Woodland Park Zoo Logo

Thursday, December 31, 2015

Top 15 photos of 2015

Posted by: Jeremy Dwyer-Lindgren, Photography and Videography

As 2015 draws to a close, our team of editors and photographers recently took a look back through our photo vault to find some of the best images created here at the zoo in the past year. With well over 1,600 photos to choose from it was no easy task, but we think we found 15 photos for 2015 that will encourage you to learn, care and act in the coming New Year!

Dennis Dow/Woodland Park Zoo.

We loved this photo, also featured as our December 2015 shot in the 2016 calendar, for its awkward family photo vibe. Zoo blog editor Rebecca Whitham summed it up thusly: “It has all the hallmarks of a classic family photo: one guy in the middle giving blue steel while others are looking off to the side, blinking or getting caught making funny faces.” Which one are you?

John Loughlin/Woodland Park Zoo.

Awww! This year we celebrated our 49th and 50th penguin chicks here at the zoo. And they couldn’t be cuter! This adorable photo came from one of their first exams.

Dennis Dow/Woodland Park Zoo.

Pretty bird, solid composition, and good use of light made this a winner in our book.

Ryan Hawk/Woodland Park Zoo.

Here's a reminder that there's beauty in all of nature's creatures. The composition and lighting along with detail definitely grabbed our attention (right alongside those hairy legs)!

Dennis Dow/Woodland Park Zoo.

Who could forget January of 2015, when the entire state rallied around our Seahawks as they prepped for their second consecutive SuperBowl? The zoo was no exception as our otters impressively raised their 12 flag all on their own!

Dennis Dow/Woodland Park Zoo.

Of course one of the best parts about visiting the zoo is having a chance to interact and engage with our animals. This shot from volunteer photographer Dennis Dow of one of our free-roaming peacocks shows just that, with a great sense of balance.

Dennis Dow/Woodland Park Zoo.

…but he outdid himself only one shot later with this great photo of our two bears having a friendly chat on a hot summer’s day.

Ryan Hawk/Woodland Park Zoo.

We’d be remiss if we didn’t pay tribute to our beloved western lowland gorilla, Nina—an anchor here at the zoo for 47 years. This is one of the last known photographs of our dear Nina, taken by Ryan Hawk in February.

John Loughlin/Woodland Park Zoo.

Remember that scorching hot summer? We sure do. Our MyZoo magazine editor, Kirsten Pisto, summed up this shot: “It captured the Seattle heat wave and our PNW inability to deal [with it].”

Jeremy Dwyer-Lindgren/Woodland Park Zoo.

With the heat wave all but over it was time to fall into fall with our ring tailed lemurs!

Dennis Dow/Woodland Park Zoo.

Dads, am I right?

Jeremy Dwyer-Lindgren/Woodland Park Zoo.

We loved the raw emotion in this photo, which started with a simple yawn and quickly became a moment when all that's beautiful and fierce about tigers came into full view.

Dennis Dow/Woodland Park Zoo.

This shot, nicely composed, has “best buddies” written all over it.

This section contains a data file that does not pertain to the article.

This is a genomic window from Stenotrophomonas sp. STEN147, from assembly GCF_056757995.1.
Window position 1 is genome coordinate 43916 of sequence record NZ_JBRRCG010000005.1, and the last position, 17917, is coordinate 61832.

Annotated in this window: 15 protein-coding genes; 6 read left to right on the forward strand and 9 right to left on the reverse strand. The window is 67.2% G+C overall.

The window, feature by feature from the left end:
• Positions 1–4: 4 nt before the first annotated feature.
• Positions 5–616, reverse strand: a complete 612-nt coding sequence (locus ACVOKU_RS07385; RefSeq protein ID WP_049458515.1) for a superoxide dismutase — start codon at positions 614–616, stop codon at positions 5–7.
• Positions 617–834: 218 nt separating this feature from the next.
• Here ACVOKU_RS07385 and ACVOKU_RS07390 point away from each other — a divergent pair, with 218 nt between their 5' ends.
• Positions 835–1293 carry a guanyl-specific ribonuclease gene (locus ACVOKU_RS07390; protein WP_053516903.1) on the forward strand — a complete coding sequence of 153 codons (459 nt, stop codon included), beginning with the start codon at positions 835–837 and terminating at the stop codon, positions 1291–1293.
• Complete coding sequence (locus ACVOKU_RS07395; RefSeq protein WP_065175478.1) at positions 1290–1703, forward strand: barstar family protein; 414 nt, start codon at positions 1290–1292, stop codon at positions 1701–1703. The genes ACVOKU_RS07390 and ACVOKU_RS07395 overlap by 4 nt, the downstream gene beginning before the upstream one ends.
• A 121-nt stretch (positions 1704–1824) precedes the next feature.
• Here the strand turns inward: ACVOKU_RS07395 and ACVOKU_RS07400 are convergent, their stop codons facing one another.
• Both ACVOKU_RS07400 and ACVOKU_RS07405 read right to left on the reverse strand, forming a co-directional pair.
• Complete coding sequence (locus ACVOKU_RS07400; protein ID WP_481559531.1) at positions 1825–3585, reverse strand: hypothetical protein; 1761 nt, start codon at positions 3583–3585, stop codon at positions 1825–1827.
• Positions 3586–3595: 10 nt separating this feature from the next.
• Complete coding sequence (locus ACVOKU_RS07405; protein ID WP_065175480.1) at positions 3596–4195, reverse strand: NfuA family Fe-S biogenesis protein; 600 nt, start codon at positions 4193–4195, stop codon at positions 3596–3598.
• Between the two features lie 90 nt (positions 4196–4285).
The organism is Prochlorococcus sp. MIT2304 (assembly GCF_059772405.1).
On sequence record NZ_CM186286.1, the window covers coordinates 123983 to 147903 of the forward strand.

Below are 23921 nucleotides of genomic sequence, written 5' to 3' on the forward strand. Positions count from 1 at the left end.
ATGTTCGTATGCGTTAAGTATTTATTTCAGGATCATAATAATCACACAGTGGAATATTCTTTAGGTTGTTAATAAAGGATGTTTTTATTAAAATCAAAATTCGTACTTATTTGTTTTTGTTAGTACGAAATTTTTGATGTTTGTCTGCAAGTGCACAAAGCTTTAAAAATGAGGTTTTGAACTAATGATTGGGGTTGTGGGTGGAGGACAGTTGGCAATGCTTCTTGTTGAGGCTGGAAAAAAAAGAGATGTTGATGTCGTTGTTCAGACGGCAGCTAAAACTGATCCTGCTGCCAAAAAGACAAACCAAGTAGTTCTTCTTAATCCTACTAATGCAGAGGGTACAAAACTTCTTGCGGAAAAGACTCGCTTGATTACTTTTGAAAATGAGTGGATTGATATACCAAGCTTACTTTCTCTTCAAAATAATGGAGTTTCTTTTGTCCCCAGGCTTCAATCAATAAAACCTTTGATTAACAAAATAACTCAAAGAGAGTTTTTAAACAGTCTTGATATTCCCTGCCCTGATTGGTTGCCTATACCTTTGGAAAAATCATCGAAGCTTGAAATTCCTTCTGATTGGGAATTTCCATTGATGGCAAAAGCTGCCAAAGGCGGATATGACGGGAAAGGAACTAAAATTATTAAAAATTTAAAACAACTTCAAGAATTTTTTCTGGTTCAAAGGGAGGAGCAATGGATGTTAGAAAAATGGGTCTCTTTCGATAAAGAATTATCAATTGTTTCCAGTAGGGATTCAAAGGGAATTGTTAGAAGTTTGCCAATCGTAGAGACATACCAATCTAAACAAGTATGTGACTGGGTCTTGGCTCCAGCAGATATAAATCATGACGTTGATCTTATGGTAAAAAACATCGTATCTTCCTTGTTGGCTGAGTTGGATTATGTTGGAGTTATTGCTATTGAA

Jeremy Dwyer-Lindgren/Woodland Park Zoo.

Of course our newborn gorilla couldn’t not be in this line up, and a late entry made the cut. Says web coordinator John Loughlin (whose own photos can be seen in the top 15): “I love the dramatic lighting, expression and detail in this shot.” And of course that adorable little face!

Jeremy Dwyer-Lindgren/Woodland Park Zoo.

We end our year in photos with this shot from August, as a group of Oregon spotted frogs—raised at the zoo for the first months of their lives before being released to the wild—jump into an uncertain future without hesitation, a farewell moment for us that’s clearly a new dawn for them.

Monday, December 28, 2015

A special winter gift: sloth bear is born

Posted by Kirsten Pisto, Communications

UPDATE | Dec. 30, 2015
Sad news: At just over one week old, our baby sloth bear passed away overnight. The baby had been under mom’s care in a private maternity den. This is the second cub to pass from Kushali’s December 19 litter—the first cub was not viable and did not survive past the first 48 hours. Though we hoped for a happier outcome for the second cub, and its first days were encouraging, the cub passed during the night as mom slept. It is not uncommon for first-time sloth bear mothers to lose their litter. Sloth bears are born tiny and blind, and the first few days are always critical. Kushali was an attentive mom and will have other opportunities to breed in the future. 

It’s hard to lose a gift as beautiful as new life especially for a species at risk, and we want to thank you all for your support. 

ORIGINAL POST | Dec. 28, 2015
We’re excited to share some wonderful news; our young female sloth bear, Kushali, gave birth to her first cub. On Saturday, December 19, Kushali gave birth in a cozy off-view maternity den. The tiny cub is the first offspring for 3-year old female Kushali with 15-year old male Bhutan.

Photo taken on December 27 shows Kushali holding her cub.

Below is video of the newborn, just moments after birth. The footage was taken from a keeper cam, a visual tool used by keepers to monitor the mother and cub while giving them privacy and space.

In the video above, you can see brand new mom, Kushali, comfort and clean her tiny newborn. The behind-the-scenes den is a quiet and cozy spot for nursing and bonding. (http://bit.ly/slothbearbirthvideo)

Right now the cub is very tiny and practically blind. It will begin to open its eyes at around 3-4 weeks old, and shortly after its eyes open the cub will begin to learn to walk. For now, the little one will stay quite close to mom, nursing and snuggling up in all that warm sloth bear fur. Dad, Bhutan, is staying in his own den right now, giving Kushali and her cub space to bond, which is a typical family structure for sloth bears.